For the next week, Taiwanese are to take time off for the Lunar New Year break, a major holiday that marks a transition from this year to the next, and a sense of new beginnings on the return to life and work.
Politics is also to return to business as usual after the holiday, but the results of the presidential and legislative elections, as well as the election of a new legislative speaker on Thursday last week, mean that the nation is to enter a different political climate from that of the previous eight, and in some ways, 16, years.
The Democratic Progressive Party (DPP) still has the presidency, but it has lost its legislative majority — none of the three major parties, the DPP, the Chinese Nationalist Party (KMT) or the Taiwan People’s Party (TPP), has that — and it no longer has one of its own members as the legislative speaker, after the KMT’s Han Kuo-yu (韓國瑜) was elected as speaker.
In certain ways, the lay of the land looks similar to the two terms of former president Chen Shui-bian (陳水扁), with one important difference: Chen had to battle a unified pan-blue opposition, in the form of the KMT and the newly formed People First Party under its Chairman James Soong (宋楚瑜).
For the next four years, the third party in terms of number of legislators, the TPP, is to play a deciding role, and what it does depends largely on the individual whims of its mercurial chairman, Ko Wen-je (柯文哲), who says he has no allegiance to the pan-green DPP or pan-blue KMT.
President-elect William Lai (賴清德) has said that he intends to follow the policy trajectory of President Tsai Ing-wen (蔡英文). This is no surprise, as she has navigated turbulent political waters to guide Taiwan into a stronger position internationally.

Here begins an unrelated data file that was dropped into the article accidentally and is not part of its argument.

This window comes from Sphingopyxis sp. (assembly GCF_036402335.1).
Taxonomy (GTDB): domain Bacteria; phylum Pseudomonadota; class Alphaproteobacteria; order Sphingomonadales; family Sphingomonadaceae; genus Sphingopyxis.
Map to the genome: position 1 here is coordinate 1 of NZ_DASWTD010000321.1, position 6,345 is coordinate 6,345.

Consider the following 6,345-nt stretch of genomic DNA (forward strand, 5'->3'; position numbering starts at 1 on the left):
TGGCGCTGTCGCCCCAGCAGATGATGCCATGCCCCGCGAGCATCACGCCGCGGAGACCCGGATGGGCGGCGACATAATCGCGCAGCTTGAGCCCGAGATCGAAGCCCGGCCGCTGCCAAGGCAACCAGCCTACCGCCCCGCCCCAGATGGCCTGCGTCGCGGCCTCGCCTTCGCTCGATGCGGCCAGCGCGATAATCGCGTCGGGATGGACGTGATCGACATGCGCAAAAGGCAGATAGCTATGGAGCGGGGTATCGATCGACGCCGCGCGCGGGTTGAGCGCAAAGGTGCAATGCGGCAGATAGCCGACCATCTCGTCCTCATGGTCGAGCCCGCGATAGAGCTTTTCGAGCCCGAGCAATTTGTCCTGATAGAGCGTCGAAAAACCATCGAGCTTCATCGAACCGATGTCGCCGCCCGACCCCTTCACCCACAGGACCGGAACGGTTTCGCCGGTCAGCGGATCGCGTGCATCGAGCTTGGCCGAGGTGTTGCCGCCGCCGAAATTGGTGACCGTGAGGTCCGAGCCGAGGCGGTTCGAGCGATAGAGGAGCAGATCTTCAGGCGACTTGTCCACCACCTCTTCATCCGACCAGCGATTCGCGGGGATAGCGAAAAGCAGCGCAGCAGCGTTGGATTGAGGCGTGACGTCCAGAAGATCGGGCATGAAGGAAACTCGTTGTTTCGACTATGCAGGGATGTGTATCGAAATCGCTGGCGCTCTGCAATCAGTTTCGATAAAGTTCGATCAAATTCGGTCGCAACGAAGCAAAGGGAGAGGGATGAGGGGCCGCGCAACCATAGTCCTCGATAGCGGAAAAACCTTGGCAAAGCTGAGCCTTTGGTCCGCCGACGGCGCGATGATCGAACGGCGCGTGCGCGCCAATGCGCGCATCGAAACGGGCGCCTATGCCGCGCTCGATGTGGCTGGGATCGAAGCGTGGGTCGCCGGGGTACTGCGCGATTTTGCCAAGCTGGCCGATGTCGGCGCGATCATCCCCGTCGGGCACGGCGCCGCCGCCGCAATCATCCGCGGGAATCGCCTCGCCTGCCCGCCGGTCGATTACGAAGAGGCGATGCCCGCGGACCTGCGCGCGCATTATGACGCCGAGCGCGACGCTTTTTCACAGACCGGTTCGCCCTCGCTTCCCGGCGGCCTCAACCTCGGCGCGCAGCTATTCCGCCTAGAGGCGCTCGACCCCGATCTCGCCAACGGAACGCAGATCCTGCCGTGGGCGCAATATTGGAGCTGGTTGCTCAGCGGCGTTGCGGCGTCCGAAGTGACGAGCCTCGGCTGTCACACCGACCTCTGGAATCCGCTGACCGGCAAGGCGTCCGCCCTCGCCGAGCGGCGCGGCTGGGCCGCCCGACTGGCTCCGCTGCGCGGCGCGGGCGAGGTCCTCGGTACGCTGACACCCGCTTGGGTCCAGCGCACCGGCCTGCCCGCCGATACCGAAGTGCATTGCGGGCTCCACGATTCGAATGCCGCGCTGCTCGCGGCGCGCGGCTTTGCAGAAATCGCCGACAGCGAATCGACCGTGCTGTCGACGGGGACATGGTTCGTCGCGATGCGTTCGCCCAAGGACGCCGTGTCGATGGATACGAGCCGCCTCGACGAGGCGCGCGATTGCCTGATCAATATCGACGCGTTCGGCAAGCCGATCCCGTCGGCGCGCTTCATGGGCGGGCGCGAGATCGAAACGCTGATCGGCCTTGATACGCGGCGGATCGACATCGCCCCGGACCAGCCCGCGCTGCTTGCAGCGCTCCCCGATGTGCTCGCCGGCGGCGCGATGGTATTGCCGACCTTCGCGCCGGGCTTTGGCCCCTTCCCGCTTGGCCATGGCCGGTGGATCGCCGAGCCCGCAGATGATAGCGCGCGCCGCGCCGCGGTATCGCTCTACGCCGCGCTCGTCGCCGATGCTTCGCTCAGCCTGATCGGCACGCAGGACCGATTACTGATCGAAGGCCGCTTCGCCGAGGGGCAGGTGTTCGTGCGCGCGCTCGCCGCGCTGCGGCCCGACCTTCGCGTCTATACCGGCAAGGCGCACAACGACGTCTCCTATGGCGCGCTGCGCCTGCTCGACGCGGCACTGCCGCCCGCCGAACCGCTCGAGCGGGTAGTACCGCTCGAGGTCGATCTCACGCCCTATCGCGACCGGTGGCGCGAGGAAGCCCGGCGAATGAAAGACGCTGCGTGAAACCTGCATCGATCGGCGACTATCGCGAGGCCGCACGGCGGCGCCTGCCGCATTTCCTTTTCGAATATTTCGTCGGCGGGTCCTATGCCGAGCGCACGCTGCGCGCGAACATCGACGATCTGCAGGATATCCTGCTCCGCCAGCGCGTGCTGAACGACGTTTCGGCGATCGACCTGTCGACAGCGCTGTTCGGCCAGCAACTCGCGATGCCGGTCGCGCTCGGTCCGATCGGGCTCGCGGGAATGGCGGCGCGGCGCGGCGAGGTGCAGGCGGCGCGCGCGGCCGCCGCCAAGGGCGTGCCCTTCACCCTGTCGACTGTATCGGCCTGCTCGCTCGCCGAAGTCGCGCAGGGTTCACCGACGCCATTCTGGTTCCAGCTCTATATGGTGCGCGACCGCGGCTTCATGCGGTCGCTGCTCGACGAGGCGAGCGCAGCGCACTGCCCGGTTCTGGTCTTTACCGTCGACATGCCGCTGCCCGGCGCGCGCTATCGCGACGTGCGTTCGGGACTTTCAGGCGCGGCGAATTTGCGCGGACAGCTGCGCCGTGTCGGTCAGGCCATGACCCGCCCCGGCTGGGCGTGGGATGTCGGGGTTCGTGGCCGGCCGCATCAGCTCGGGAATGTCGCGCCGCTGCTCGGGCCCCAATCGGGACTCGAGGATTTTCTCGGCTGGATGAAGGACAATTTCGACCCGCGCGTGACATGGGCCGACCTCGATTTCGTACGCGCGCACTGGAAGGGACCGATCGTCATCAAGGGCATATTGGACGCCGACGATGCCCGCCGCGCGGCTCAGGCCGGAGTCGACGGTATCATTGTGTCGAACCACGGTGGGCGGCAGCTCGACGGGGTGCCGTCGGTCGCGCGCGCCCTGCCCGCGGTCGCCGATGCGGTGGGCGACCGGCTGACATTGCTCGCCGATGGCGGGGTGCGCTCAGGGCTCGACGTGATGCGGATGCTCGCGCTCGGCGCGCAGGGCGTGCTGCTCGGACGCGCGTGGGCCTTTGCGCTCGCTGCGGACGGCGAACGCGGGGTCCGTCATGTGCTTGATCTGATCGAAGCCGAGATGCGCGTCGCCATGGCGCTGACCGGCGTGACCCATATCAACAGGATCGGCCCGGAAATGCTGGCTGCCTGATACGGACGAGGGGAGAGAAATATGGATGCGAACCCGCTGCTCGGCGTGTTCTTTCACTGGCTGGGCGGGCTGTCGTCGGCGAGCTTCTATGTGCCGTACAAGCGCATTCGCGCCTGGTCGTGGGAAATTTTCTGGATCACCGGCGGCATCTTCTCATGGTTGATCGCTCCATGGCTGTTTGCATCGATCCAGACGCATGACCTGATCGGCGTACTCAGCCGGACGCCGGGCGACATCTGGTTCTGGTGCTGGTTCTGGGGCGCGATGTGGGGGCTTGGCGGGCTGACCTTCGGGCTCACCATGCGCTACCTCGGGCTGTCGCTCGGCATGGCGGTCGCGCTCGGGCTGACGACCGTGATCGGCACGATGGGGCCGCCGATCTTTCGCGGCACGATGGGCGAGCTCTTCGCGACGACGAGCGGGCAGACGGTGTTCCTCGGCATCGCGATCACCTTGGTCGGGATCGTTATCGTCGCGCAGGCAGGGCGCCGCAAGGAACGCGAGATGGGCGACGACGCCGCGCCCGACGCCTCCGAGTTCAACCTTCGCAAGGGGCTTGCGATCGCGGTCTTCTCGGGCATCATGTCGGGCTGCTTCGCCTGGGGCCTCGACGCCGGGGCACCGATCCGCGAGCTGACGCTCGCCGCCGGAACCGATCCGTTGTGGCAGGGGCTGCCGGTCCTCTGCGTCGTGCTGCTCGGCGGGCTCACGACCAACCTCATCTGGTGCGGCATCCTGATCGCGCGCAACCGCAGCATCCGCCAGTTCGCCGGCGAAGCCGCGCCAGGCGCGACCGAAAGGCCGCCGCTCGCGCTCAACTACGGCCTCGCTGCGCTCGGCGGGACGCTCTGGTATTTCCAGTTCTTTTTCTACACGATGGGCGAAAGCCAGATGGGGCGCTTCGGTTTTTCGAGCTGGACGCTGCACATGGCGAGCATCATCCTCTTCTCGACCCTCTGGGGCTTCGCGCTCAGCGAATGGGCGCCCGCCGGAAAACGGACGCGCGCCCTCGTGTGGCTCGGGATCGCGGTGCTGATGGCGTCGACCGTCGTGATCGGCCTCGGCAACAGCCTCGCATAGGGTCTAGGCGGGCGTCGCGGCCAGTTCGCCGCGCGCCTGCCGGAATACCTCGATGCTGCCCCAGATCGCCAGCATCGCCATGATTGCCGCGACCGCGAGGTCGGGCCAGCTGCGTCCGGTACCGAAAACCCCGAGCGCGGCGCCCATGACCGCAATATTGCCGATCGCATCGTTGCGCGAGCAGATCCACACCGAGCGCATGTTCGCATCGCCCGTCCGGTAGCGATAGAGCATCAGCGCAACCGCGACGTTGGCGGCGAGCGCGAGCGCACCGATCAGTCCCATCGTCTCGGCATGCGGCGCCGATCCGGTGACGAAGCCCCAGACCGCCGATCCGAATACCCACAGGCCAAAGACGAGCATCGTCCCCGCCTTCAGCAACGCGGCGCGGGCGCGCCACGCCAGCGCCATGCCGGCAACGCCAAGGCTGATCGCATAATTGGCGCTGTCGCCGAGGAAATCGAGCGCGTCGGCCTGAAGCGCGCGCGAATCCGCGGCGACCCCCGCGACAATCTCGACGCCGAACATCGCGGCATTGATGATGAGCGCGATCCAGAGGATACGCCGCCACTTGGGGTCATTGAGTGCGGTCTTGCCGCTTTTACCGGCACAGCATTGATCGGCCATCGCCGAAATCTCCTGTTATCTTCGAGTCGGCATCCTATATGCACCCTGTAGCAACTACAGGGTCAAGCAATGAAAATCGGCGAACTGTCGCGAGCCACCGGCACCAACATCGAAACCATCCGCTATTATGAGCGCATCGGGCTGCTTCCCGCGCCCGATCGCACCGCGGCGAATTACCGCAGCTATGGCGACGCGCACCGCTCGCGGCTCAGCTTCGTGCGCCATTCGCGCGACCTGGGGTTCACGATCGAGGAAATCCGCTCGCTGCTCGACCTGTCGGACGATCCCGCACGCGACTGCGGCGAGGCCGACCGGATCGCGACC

Former president Ma Ying-jeou (馬英九) of the KMT is proud of the “diplomatic truce” with the Chinese Communist Party (CCP) that he says led to reduced cross-strait tensions, but in the final analysis, Taiwanese voters became wary of where he was leading the country. Had New Taipei City Mayor Hou You-yi (侯友宜) won the presidency, he would have maintained the broad strokes of Ma’s cross-strait policy, just as Lai would Tsai’s.
There is a fundamental consistency in the respective directions KMT and DPP administrations would take the nation, not just because of individual leaders or differing party platforms and agendas, but because of the expectations of their respective voter bases.
Ko’s TPP is the wild card in the legislature, and the next four years is to depend, in important ways, not only on how he leads, but also on how much support he can retain from his voter base.
Ko’s supporters have signed up to his rhetoric of reform and cutting through political corruption, of setting a higher moral bar for Taiwan’s politics and a departure from the perceived mendacity and hypocritical nature of the established parties.
It is admirable that these values are held up, even though they are unfortunately part and parcel of the practice of politics. It would be interesting to see how Ko and the TPP would live up to the standards that they have promoted.
Ko’s supporters seem to have forgiven him the hypocritical moments and self-serving excesses during his brief chairmanship thus far and his conduct during the election campaign. It will be interesting to see whether they continue to support him when they see how he and his legislators-at-large comport themselves in the rough and tumble of legislative politics.
The cynical, manipulative way in which he handled Han’s speakership election might have raised eyebrows among supporters who believed the TPP would genuinely try to keep its head above the fray.
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